Sacred sites of worship, learning, healing and love in the Land of the Pharaohs
Did Cleopatra look out from this spot in Dendera Temple of Hathor at the sacred lake below? Perhaps. Our Egyptian guide tells us she loved bathing in the rectangular stone pool, now empty but for palm trees growing within its walls. Carved on an outside temple wall, there’s a large bas-relief of Egypt’s last Pharaoh and her son, Caesarian, fathered by Julius Caesar — one of the few surviving depictions of Cleopatra.Sacred sites of worship, learning, healing and love in the Land of the Pharaohs
Built between 125 B.C. and 60 A.D., the temple was dedicated to Hathor, the cow-headed goddess of love, happiness, motherhood and healing. The ceiling is intricately painted with fantastic azure-and-gold images of the sky goddess Nut (Hathor’s mother) swallowing the sun, a winged disc, each evening and giving birth to it again each dawn. A crypt, which we enter by crawling through a narrow corridor on our hands and knees, stored amphoras of perfumed oil for religious ceremonies. We also visit the mud brick ruins of a sanatorium within the temple grounds — furnished with benches for the sick waiting for cures by the priests. Supplicants would stay overnight hoping to have a healing dream of the goddess.
Egypt’s best-known attraction may well be the Great Pyramid of Giza — the lone surviving member of the Seven Wonders of the Ancient World. But cruise the Nile River between Luxor and Aswan, and you see many ancient temples rising up in the baking desert, just as astonishing for their mystery and beauty.
Karnak Temple in the city of Luxor is truly awe-inspiring. One of the world’s largest sacred sites, covering more than 60 acres, it’s filled with sphinxes, obelisks, shrines and gigantic statues of pharaohs. Dedicated to the sun god Amun-Ra, it was first built more than 3,500 years ago and added onto by 30 successive pharaohs. We’re struck by the dizzying jungle of 134 colossal papyrus-shaped columns in the Hypostyle Hall. Queen Hatshepsut’s 29-metre tall obelisk, sculpted from a single piece of pink granite and weighing over 320 tons, traveled hundreds of miles from the distant quarries at Aswan. Our guide suggests it may have been floated down the Nile during an annual flood.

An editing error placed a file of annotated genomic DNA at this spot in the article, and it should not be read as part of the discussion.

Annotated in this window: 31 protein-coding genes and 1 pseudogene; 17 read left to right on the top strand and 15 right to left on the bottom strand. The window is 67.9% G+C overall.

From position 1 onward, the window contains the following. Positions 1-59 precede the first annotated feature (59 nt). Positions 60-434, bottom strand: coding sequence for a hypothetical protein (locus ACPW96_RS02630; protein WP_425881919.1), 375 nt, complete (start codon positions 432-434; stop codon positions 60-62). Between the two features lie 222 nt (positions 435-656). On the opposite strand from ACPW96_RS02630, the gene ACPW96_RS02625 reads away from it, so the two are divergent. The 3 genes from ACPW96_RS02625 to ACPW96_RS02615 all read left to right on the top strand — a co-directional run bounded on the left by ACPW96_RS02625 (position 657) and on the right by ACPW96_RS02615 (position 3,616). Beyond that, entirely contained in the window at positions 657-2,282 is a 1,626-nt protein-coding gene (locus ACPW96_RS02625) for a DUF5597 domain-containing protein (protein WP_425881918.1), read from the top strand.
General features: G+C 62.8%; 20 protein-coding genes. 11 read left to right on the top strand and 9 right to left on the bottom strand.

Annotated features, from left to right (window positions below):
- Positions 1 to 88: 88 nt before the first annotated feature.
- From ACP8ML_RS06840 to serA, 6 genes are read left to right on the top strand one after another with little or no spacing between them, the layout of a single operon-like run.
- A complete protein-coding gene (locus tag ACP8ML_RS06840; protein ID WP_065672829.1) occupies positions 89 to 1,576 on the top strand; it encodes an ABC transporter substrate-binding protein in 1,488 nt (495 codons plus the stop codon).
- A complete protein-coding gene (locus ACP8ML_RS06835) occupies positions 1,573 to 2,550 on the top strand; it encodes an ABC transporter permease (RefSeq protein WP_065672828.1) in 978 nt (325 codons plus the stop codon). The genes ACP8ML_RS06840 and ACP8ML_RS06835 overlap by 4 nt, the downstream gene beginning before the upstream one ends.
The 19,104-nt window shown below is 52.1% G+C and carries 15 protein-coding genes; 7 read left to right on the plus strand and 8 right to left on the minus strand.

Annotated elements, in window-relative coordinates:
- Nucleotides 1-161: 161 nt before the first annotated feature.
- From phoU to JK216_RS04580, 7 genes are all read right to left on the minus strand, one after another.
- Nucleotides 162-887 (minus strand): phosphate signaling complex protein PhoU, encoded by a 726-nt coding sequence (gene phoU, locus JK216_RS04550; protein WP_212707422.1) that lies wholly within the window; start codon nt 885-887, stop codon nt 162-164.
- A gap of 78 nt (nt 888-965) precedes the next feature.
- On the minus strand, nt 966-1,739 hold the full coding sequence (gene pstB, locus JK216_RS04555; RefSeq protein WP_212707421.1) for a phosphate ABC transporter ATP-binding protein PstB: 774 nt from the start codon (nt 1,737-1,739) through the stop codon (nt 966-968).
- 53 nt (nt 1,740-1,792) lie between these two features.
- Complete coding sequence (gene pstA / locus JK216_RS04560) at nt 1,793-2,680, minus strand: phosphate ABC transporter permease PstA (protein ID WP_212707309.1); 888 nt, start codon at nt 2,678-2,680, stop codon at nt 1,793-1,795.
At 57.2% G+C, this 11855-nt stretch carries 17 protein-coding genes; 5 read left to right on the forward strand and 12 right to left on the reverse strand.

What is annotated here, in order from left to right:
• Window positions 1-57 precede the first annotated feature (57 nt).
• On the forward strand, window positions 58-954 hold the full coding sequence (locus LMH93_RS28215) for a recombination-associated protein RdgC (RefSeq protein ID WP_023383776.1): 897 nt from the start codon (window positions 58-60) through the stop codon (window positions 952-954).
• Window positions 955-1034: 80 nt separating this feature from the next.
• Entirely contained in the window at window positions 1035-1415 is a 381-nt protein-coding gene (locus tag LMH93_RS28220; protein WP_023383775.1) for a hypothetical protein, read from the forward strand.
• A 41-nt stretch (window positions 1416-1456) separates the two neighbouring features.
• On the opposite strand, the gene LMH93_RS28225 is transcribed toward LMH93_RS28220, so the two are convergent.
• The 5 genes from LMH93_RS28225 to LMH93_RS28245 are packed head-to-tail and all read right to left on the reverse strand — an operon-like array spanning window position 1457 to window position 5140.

Then there’s Komombo Temple, the temple of healing, where our guide points out a wall relief showing surgical scissors, a scalpel, dental pliers and two women sitting on birthing chairs. And Edfu Temple, the temple of learning, with etchings of the scribes and students who studied architecture and engineering here.
Still, our favourite is the temple where roosting birds now sing and the promise of each new day is chronicled – Cleopatra’s temple of love.
How to Visit
Except for the pyramids near Cairo, most of Egypt’s top archaeological sites are found along the banks of the Nile River between Aswan and Luxor (Upper Egypt). The best way to see these temples and tombs is on a cruise. We sailed on the Oberoi Zahra, built to be the Nile’s most luxurious river boat. Its 27 suites feature timber floors scattered with horsehair rugs and marble bathrooms with picture windows. Upon docking, an air-conditioned Mercedes van whisked us and our Egyptologist guide to touring sites. The Zahra offers leisurely 7-day river sojourns (unlike 3- and 4-night cruises by most other boats). It’s also one of the few boats that cruise to Dendera to see the Temple of Hathor (on a private twilight visit).
It’s hot and sunny all year in Upper Egypt, with little shade. November to February is the mildest months. Avoid June through August, when the heat is intense.
While Cairo has seen unrest, Upper Egypt has been trouble-free for years. But check Canadian government travel advisories before you go.